After over a year since I blogged on a regular basis, I hope to return to a more weekly effort to get something up. One recent development that has inspired this return to writing is that I’ve moved to Deanwood, a neighborhood in far NE D.C. I’m excited about this transition for many reasons, as I’ve moved here with several other friends and we’re sharing life together between our two houses. As we endeavor to figure out how our lives fit together and with our neighbors, I hope to offer some of my own reflections here.
I come from a family of “stickers.” We tend to settle pretty close to where we were raised and, once settled, don’t do a lot of moving around. My parents live 15 minutes from where they grew up. They’ve lived in the same house now for 23 years. They’ve been in the same Bible Study with some of the same friends that they knew in high school. My grandparents reluctantly left their hometowns in the mountains of Western Maryland and stayed away because they “got used to eating three meals a day,” as my grandfather used to say.
Many of the other spiritual role models in my life have also been “stickers,” people who grow roots in the same place for a long time. These have been individuals as well as communities. I’ve grown fond of the Benedictines, monks who make a vow of stability. This summer, I spent a month with Benedictines here in D.C., some of whom have lived in the same community for 50, 60 years. Communities like the Rutba House in Durham, Reba Place Fellowship in Evanston, Illinois, Koinonia Farms in Georgia, Church of the Saviour here in D.C., and many more, have shown that staying in a place is the only way to be a part of the long term good of a community. Staying allows you to grieve when appropriate as well as to truly share in the joys that come to a place. I’m not sure all the communities of people who have stuck around originally thought that’s what they’d do. And certainly not all the members of those communities stuck around forever. But somehow or another, enough people understood their call to be “stickers” in a place and were changed in the process.
Nobody told me, growing up, that stability is something I should strive for. I didn’t consciously seek out role models who told me that. It has been the fruit of stability that I’ve tasted in my parents and dear friends that has inspired me to be a “sticker.”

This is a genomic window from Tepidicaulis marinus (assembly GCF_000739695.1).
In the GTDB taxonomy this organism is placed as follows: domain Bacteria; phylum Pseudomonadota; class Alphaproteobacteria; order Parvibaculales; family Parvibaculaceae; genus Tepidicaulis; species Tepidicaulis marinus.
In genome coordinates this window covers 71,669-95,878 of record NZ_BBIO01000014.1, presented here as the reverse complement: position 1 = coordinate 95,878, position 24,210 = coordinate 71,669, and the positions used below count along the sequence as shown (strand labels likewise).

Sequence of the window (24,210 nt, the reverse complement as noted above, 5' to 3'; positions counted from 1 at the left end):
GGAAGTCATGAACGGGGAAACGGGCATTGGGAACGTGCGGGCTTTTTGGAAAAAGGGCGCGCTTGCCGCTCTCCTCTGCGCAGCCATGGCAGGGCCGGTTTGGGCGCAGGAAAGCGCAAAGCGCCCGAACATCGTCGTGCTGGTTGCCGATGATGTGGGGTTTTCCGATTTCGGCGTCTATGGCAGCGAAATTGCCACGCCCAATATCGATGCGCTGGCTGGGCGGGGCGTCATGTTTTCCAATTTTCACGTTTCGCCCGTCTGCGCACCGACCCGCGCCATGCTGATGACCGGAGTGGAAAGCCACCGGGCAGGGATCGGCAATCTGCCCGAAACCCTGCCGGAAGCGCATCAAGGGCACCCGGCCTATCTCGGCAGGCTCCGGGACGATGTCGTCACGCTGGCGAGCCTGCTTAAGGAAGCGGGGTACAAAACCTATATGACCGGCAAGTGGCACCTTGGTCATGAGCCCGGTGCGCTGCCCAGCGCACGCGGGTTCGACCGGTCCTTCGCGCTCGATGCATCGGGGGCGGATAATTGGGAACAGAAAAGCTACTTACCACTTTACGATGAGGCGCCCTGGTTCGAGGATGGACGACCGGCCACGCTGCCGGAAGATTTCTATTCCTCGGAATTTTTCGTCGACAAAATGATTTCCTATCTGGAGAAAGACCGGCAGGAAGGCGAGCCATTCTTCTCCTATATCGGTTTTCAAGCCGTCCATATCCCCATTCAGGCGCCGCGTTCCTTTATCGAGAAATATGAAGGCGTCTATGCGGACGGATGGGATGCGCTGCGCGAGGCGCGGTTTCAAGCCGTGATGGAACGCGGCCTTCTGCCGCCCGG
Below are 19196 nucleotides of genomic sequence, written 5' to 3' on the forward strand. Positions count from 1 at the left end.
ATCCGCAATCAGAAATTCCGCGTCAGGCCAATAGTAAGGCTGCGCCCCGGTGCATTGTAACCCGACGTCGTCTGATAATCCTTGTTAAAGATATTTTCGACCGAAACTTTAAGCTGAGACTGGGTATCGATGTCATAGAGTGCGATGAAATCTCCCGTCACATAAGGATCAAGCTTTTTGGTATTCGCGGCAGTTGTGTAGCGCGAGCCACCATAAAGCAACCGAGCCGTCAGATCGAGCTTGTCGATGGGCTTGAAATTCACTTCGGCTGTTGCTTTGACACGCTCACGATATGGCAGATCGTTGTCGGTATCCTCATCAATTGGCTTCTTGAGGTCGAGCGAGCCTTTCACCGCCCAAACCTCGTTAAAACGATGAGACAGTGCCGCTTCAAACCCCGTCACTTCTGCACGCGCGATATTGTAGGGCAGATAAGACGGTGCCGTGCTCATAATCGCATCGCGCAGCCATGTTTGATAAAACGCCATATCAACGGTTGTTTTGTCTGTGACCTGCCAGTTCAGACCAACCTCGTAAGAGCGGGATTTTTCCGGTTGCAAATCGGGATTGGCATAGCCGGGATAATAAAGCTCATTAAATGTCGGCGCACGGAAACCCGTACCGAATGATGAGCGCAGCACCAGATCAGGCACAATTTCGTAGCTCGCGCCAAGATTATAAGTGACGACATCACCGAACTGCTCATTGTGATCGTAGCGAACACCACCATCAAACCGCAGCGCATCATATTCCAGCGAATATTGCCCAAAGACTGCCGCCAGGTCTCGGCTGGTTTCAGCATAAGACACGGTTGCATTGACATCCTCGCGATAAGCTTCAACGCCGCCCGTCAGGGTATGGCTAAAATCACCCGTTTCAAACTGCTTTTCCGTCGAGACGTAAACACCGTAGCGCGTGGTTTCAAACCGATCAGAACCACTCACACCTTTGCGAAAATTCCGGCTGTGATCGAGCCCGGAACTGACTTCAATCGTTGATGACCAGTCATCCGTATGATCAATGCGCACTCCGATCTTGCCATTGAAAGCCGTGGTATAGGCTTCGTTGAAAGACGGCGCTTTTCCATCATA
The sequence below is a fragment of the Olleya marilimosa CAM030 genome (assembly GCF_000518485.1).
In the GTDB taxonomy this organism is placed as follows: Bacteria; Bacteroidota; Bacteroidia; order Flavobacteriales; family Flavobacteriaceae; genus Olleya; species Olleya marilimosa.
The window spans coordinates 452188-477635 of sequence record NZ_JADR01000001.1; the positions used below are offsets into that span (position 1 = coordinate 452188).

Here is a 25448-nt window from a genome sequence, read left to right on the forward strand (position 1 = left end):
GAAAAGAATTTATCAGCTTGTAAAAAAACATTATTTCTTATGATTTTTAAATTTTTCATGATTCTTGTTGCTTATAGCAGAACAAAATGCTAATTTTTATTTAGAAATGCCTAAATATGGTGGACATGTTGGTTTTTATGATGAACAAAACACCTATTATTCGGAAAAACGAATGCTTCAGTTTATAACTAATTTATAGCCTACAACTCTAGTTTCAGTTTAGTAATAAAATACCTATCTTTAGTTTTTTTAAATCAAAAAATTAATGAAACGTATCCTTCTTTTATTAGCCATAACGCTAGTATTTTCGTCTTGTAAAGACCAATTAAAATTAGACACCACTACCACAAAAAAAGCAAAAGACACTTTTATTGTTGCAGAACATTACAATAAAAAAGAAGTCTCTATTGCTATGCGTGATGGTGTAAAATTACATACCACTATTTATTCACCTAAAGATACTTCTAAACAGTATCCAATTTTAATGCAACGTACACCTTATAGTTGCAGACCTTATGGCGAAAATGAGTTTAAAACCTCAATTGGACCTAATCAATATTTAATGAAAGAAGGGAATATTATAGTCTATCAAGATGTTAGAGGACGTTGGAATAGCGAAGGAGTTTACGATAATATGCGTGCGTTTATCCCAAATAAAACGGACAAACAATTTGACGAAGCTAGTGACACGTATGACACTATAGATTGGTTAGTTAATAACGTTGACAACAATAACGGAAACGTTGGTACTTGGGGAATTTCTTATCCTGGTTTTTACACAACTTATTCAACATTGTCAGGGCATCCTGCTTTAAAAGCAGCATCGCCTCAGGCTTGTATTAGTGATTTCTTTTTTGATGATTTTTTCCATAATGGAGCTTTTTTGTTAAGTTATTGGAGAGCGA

I just moved to Deanwood. Ever since leaving Durham, I’ve felt unsettled living in D.C. because the neighborhoods I lived in didn’t feel like places I could stay in long term. I left Durham feeling called to help develop Christian community in this city, bringing with me the wisdom of friends at the Rutba House and Richard Rohr. It has not always happened the way I imagined, but steadily, I’ve been pulled to the right places and find myself in a neighborhood I could see myself in for a long time. The day I moved in, I could feel the roots start to sink into the ground in my yard.
I don’t maintain the illusion that staying is always easy, or that it’s a sure path to “making a difference” in a neighborhood. But I’m absolutely certain that it changes us in a manner that can’t be discovered any other way.
I attended a Wendell Berry lecture a few months ago entitled “It all turns on affection.” One of Berry’s main points is that people are able to act for the good of others when they experience affection. Someone may dislike the killing and violence of war, but when a friend or loved one is killed at war, there is a much more profound relationship with the truth of war. Same with place. When we develop affection for the soil, for the land, for the people, we will make decisions that contribute to its long term good. And we can’t develop that affection unless we stick around.
I’m trying. These first days in a new place are exciting and I have a lot of hope. I’m trying to develop affection. Like compost and fertilizer for a plant, affection nourishes our ability to develop strong roots that don’t easily move. I imagine it’s often subtle, affection is. We don’t intend to, but one day we wake up and realize that we’ve been in the same place for 20 years and it just feels right. I hope that I wake up like that one day.